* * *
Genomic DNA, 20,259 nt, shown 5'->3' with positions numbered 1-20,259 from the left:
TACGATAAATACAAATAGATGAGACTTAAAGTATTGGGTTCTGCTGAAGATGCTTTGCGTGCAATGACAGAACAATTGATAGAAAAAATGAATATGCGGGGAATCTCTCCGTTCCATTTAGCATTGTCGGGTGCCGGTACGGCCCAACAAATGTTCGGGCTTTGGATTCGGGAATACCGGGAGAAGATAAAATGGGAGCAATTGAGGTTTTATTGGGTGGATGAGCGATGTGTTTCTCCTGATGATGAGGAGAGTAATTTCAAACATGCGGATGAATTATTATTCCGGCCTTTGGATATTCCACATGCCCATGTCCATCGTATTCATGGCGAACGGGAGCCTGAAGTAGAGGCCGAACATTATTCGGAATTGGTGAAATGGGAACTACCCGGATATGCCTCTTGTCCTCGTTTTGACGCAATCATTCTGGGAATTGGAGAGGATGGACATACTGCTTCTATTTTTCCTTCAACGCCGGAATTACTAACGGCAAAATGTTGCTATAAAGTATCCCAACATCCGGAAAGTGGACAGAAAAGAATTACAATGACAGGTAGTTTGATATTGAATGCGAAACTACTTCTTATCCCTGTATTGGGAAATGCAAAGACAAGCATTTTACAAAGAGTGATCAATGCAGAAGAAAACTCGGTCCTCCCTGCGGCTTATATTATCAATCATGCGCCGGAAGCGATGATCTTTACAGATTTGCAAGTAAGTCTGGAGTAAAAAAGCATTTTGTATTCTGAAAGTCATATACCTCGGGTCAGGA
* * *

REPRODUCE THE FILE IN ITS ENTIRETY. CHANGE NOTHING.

Genomic DNA, 20,259 nt, shown 5'->3' with positions numbered 1-20,259 from the left:
TACGATAAATACAAATAGATGAGACTTAAAGTATTGGGTTCTGCTGAAGATGCTTTGCGTGCAATGACAGAACAATTGATAGAAAAAATGAATATGCGGGGAATCTCTCCGTTCCATTTAGCATTGTCGGGTGCCGGTACGGCCCAACAAATGTTCGGGCTTTGGATTCGGGAATACCGGGAGAAGATAAAATGGGAGCAATTGAGGTTTTATTGGGTGGATGAGCGATGTGTTTCTCCTGATGATGAGGAGAGTAATTTCAAACATGCGGATGAATTATTATTCCGGCCTTTGGATATTCCACATGCCCATGTCCATCGTATTCATGGCGAACGGGAGCCTGAAGTAGAGGCCGAACATTATTCGGAATTGGTGAAATGGGAACTACCCGGATATGCCTCTTGTCCTCGTTTTGACGCAATCATTCTGGGAATTGGAGAGGATGGACATACTGCTTCTATTTTTCCTTCAACGCCGGAATTACTAACGGCAAAATGTTGCTATAAAGTATCCCAACATCCGGAAAGTGGACAGAAAAGAATTACAATGACAGGTAGTTTGATATTGAATGCGAAACTACTTCTTATCCCTGTATTGGGAAATGCAAAGACAAGCATTTTACAAAGAGTGATCAATGCAGAAGAAAACTCGGTCCTCCCTGCGGCTTATATTATCAATCATGCGCCGGAAGCGATGATCTTTACAGATTTGCAAGTAAGTCTGGAGTAAAAAAGCATTTTGTATTCTGAAAGTCATATACCTCGGGTCAGGA